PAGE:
Talking Quality Score with Frederick Vallaeys

Posted by on Dec 18, 2015 in Social, The PPC Show [Podcast] | 3 Comments
Talking Quality Score with Frederick Vallaeys

We’ve been honored to have some amazing guests on PPCPodcast this year. What started out as a fledgling idea, slowly swept over the team. The podcast matured from a dorm-level production grade, to high quality mics, opening music, an incredible roster of industry leaders.

While there were many great moments, the interview with Frederick Vallaeys, CEO of Optimyzer, was my absolute favorite. Among colleagues and industry friends, there’s been a continual debate over which elements influence AdWords Quality Score. “Does account level Quality Score actually exist? How much weight does your landing page affect the calculation of your score?”

It’s fascinating to hear from an early AdWords team member, reveal insights into the thought process and methodology used to formulate one of the most misunderstood AdWords metrics. I find myself relistening to the interview, and catching new takeaways each time. Below, are some of the best snippets from the podcast.

What is Quality Score and how does it work?

It’s one of the 3 factors that goes into determining your ad rank. Fundamentally, Quality Score is click through rate. Back in the day, Google used a simple equation to calculate ad rank:

Max CPC bid x CTR = ad rank

Quality Score is a huge factor in how much you pay and how many clicks you will receive.

What are the most important factors in building a good Quality Score?

There are 3 key factors.

    1.  Historical CTR

On Google Search, when the keyword matches exactly to the query, what is the CTR.

    2. Relevancy factors

Predictive CTR looking at auction time signals. If you have certain factors, how do they correlate with CTR.

Example: If you have advertisers who have a billing address in the United States, but have a searcher’s IP address in Canada, does that affect CTR?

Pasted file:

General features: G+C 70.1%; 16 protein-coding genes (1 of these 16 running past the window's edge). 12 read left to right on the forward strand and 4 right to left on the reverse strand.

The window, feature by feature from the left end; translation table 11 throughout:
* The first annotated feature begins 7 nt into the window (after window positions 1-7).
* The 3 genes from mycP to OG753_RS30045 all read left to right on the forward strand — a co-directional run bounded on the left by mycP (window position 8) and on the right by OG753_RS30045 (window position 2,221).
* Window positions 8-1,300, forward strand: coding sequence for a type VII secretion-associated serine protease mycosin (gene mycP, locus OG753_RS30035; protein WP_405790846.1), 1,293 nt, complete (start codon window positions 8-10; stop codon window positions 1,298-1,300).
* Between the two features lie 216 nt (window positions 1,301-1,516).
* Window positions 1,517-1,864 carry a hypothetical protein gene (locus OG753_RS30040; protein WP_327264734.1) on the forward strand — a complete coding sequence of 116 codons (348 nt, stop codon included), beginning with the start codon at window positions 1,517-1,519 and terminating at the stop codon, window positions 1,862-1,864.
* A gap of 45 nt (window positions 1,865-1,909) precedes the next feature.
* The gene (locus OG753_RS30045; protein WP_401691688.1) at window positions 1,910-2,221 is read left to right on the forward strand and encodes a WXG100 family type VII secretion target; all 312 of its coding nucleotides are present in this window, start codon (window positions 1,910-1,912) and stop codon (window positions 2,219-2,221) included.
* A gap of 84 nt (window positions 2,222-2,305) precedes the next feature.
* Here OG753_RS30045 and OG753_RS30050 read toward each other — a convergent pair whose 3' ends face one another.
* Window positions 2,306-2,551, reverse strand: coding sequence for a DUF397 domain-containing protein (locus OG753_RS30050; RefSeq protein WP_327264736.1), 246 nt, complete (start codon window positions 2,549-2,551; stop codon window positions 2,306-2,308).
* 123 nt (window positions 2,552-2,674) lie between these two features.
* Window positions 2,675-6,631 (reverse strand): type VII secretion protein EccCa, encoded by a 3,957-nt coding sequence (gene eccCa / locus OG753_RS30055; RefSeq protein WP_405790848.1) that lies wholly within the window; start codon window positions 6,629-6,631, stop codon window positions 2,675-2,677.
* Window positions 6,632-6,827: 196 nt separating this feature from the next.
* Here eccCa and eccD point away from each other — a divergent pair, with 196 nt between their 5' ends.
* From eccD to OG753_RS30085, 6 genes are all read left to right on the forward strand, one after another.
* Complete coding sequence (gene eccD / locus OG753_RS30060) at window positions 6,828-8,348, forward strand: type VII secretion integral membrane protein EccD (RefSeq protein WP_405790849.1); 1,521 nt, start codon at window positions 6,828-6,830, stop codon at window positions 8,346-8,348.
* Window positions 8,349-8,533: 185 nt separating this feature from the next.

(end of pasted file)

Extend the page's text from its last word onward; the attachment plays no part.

3. Landing page quality

How many times should the keyword be mentioned in the ad text?

Adding keywords in your ad copy is a good thing, but don’t focus on it too much. Just make sure the ad stands out.

What are some pro-tips to increase your Quality Score?

If you can boost your click through rate, that’s what matters the most. Ultimately, it’s what makes Google money. Essentially, Quality Score is the calculation of different ways that Google can calculate CTR in different situations.

Focus on:

  1. Tightly structured ad groups
  2. Multiple ad texts
  3. No more than 30 keywords in an ad group
  4. Take advantage of all your ad extensions

What doesn’t impact Quality Score?

  • Keyword match types
  • Negative keywords

What’s a good Quality Score?

New keywords start at a Quality Score of 6. If your keyword remains at 6, I’d leave it, if it drops below 6, and you can’t make it better you might want to remove it from your account.

Is there an account level Quality Score?

There is no published number. But Quality Score is a learning algorithm. A learning system needs to rely on bigger signals when it doesn’t have enough data about a specific element. If Google doesn’t know how this ad text will perform against this keyword, they may look at the advertiser across the account and is the performance good or worse than average, and based on that they can set a base level Quality Score.

Listen to the full podcast:

 

 

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Michael McEuen

Director of Marketing at AdStage. Social ads convert, and perpetual tinkerer. B2B pipeline generation is my jam.

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  • PPCSpecialist

    I agree with all of these points except one, removing anything below a five. In some cases there are keywords that fit multiple industries which challenges the issue of relevancy. The mathematic formulas can’t favor one over another since it’s dependent on the intent behind the query. In these cases, there is likely to never be a high quality score. Your best bet is to accurately target the niche within the multiple definition space to capture the market share you’re looking for.

    In these specific cases, a 5 could be considered a strong quality score. And while it’s beneficial to monitor, if you have a quality score of 2 but convert at 50% then why would you delete the keyword? I think the logic here is flawed on this specific point as there are too many examples of this just not being the end all be all on deleting a keyword.

    Cheers!

    • Michael McEuen

      Thanks for writing in! You’re absolute correct, at the end of the day it’s all about return.

      In fairness to Frederick, I perhaps distilled that quote down too much. In the podcast, he elaborates that while QS is very important, it’s ROAS that ultimately matters. Giving the example of a client he had who couldn’t shake a QS of 1 on a core keyword, but despite the score, it was still profitable, and they should keep advertising using the keyword.

      The mention of a QS of 6 as a benchmark (average) helps clear up confusion, where some advertisers believed that anything less than 7 was poor.

      • Thanks for clarifying what I said Michael! PPCSpecialist is right that ROAS should come before QS.